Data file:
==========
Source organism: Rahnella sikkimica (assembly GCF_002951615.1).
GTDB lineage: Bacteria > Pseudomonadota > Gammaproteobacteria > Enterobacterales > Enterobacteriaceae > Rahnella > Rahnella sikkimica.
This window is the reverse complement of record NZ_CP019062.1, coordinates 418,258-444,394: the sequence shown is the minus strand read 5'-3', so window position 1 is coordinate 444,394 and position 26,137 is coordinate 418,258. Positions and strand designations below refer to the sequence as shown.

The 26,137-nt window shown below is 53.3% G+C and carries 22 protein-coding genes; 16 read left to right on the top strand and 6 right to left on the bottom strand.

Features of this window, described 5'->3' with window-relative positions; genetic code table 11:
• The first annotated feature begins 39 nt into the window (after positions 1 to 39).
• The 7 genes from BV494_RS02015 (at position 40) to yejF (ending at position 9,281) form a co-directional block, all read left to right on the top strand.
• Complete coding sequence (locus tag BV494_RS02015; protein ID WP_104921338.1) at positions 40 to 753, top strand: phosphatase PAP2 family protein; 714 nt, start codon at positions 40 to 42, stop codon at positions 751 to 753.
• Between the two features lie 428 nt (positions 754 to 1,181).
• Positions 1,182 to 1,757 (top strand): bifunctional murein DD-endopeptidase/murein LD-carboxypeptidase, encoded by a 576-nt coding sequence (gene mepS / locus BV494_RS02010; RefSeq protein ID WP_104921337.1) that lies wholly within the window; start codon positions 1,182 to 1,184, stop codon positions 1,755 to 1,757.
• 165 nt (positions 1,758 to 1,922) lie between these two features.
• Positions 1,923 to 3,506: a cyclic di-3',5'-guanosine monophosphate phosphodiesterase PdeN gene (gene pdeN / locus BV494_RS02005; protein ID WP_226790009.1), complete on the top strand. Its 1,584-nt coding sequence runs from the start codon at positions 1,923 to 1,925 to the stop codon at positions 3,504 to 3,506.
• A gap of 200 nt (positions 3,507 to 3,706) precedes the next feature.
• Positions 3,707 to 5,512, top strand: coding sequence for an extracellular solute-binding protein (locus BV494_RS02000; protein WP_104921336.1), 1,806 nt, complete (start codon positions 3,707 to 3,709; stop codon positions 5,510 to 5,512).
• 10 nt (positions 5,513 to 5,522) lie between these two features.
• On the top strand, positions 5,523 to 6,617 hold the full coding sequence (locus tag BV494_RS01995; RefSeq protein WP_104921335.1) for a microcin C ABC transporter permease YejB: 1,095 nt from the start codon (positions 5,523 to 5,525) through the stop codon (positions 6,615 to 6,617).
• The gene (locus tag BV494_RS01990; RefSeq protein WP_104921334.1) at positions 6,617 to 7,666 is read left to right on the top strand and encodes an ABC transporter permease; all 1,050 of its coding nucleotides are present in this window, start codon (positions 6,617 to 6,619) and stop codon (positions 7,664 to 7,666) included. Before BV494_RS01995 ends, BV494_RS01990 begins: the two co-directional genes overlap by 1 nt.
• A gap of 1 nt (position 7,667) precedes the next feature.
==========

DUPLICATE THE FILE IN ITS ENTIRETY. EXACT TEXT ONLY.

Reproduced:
Source organism: Rahnella sikkimica (assembly GCF_002951615.1).
GTDB lineage: Bacteria > Pseudomonadota > Gammaproteobacteria > Enterobacterales > Enterobacteriaceae > Rahnella > Rahnella sikkimica.
This window is the reverse complement of record NZ_CP019062.1, coordinates 418,258-444,394: the sequence shown is the minus strand read 5'-3', so window position 1 is coordinate 444,394 and position 26,137 is coordinate 418,258. Positions and strand designations below refer to the sequence as shown.

The 26,137-nt window shown below is 53.3% G+C and carries 22 protein-coding genes; 16 read left to right on the top strand and 6 right to left on the bottom strand.

Features of this window, described 5'->3' with window-relative positions; genetic code table 11:
• The first annotated feature begins 39 nt into the window (after positions 1 to 39).
• The 7 genes from BV494_RS02015 (at position 40) to yejF (ending at position 9,281) form a co-directional block, all read left to right on the top strand.
• Complete coding sequence (locus tag BV494_RS02015; protein ID WP_104921338.1) at positions 40 to 753, top strand: phosphatase PAP2 family protein; 714 nt, start codon at positions 40 to 42, stop codon at positions 751 to 753.
• Between the two features lie 428 nt (positions 754 to 1,181).
• Positions 1,182 to 1,757 (top strand): bifunctional murein DD-endopeptidase/murein LD-carboxypeptidase, encoded by a 576-nt coding sequence (gene mepS / locus BV494_RS02010; RefSeq protein ID WP_104921337.1) that lies wholly within the window; start codon positions 1,182 to 1,184, stop codon positions 1,755 to 1,757.
• 165 nt (positions 1,758 to 1,922) lie between these two features.
• Positions 1,923 to 3,506: a cyclic di-3',5'-guanosine monophosphate phosphodiesterase PdeN gene (gene pdeN / locus BV494_RS02005; protein ID WP_226790009.1), complete on the top strand. Its 1,584-nt coding sequence runs from the start codon at positions 1,923 to 1,925 to the stop codon at positions 3,504 to 3,506.
• A gap of 200 nt (positions 3,507 to 3,706) precedes the next feature.
• Positions 3,707 to 5,512, top strand: coding sequence for an extracellular solute-binding protein (locus BV494_RS02000; protein WP_104921336.1), 1,806 nt, complete (start codon positions 3,707 to 3,709; stop codon positions 5,510 to 5,512).
• 10 nt (positions 5,513 to 5,522) lie between these two features.
• On the top strand, positions 5,523 to 6,617 hold the full coding sequence (locus tag BV494_RS01995; RefSeq protein WP_104921335.1) for a microcin C ABC transporter permease YejB: 1,095 nt from the start codon (positions 5,523 to 5,525) through the stop codon (positions 6,615 to 6,617).
• The gene (locus tag BV494_RS01990; RefSeq protein WP_104921334.1) at positions 6,617 to 7,666 is read left to right on the top strand and encodes an ABC transporter permease; all 1,050 of its coding nucleotides are present in this window, start codon (positions 6,617 to 6,619) and stop codon (positions 7,664 to 7,666) included. Before BV494_RS01995 ends, BV494_RS01990 begins: the two co-directional genes overlap by 1 nt.
• A gap of 1 nt (position 7,667) precedes the next feature.